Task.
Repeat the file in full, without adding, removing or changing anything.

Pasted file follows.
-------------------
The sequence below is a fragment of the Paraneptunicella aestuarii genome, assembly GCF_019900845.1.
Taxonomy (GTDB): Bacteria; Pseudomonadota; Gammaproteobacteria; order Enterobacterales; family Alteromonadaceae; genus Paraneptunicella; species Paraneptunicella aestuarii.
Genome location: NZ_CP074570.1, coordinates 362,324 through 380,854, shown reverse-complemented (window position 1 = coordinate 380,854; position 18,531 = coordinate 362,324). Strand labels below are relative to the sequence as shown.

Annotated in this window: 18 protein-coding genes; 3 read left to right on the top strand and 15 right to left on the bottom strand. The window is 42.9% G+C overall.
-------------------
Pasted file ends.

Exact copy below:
The sequence below is a fragment of the Paraneptunicella aestuarii genome, assembly GCF_019900845.1.
Taxonomy (GTDB): Bacteria; Pseudomonadota; Gammaproteobacteria; order Enterobacterales; family Alteromonadaceae; genus Paraneptunicella; species Paraneptunicella aestuarii.
Genome location: NZ_CP074570.1, coordinates 362,324 through 380,854, shown reverse-complemented (window position 1 = coordinate 380,854; position 18,531 = coordinate 362,324). Strand labels below are relative to the sequence as shown.

Annotated in this window: 18 protein-coding genes; 3 read left to right on the top strand and 15 right to left on the bottom strand. The window is 42.9% G+C overall.